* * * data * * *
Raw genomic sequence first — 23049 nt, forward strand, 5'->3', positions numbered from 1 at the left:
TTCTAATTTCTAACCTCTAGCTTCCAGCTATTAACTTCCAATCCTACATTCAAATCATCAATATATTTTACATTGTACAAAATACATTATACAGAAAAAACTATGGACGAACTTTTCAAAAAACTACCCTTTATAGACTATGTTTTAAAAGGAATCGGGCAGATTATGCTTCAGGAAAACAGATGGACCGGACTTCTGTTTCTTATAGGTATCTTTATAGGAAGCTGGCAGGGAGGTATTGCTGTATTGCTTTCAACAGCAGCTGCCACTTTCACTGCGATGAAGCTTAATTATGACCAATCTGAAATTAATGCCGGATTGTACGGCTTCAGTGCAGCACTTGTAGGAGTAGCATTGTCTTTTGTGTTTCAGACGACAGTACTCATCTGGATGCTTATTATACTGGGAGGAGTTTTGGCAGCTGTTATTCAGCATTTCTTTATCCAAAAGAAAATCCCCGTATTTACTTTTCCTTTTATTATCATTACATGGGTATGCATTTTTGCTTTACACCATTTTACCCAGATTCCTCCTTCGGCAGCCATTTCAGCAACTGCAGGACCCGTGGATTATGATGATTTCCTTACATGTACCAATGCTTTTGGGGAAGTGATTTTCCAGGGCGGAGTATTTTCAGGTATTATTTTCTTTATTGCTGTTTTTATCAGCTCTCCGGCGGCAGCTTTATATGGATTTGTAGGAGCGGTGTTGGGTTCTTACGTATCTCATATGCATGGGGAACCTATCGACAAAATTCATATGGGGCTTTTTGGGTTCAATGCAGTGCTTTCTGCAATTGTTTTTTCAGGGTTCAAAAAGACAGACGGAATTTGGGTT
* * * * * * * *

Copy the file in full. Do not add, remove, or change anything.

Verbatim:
Raw genomic sequence first — 23049 nt, forward strand, 5'->3', positions numbered from 1 at the left:
TTCTAATTTCTAACCTCTAGCTTCCAGCTATTAACTTCCAATCCTACATTCAAATCATCAATATATTTTACATTGTACAAAATACATTATACAGAAAAAACTATGGACGAACTTTTCAAAAAACTACCCTTTATAGACTATGTTTTAAAAGGAATCGGGCAGATTATGCTTCAGGAAAACAGATGGACCGGACTTCTGTTTCTTATAGGTATCTTTATAGGAAGCTGGCAGGGAGGTATTGCTGTATTGCTTTCAACAGCAGCTGCCACTTTCACTGCGATGAAGCTTAATTATGACCAATCTGAAATTAATGCCGGATTGTACGGCTTCAGTGCAGCACTTGTAGGAGTAGCATTGTCTTTTGTGTTTCAGACGACAGTACTCATCTGGATGCTTATTATACTGGGAGGAGTTTTGGCAGCTGTTATTCAGCATTTCTTTATCCAAAAGAAAATCCCCGTATTTACTTTTCCTTTTATTATCATTACATGGGTATGCATTTTTGCTTTACACCATTTTACCCAGATTCCTCCTTCGGCAGCCATTTCAGCAACTGCAGGACCCGTGGATTATGATGATTTCCTTACATGTACCAATGCTTTTGGGGAAGTGATTTTCCAGGGCGGAGTATTTTCAGGTATTATTTTCTTTATTGCTGTTTTTATCAGCTCTCCGGCGGCAGCTTTATATGGATTTGTAGGAGCGGTGTTGGGTTCTTACGTATCTCATATGCATGGGGAACCTATCGACAAAATTCATATGGGGCTTTTTGGGTTCAATGCAGTGCTTTCTGCAATTGTTTTTTCAGGGTTCAAAAAGACAGACGGAATTTGGGTT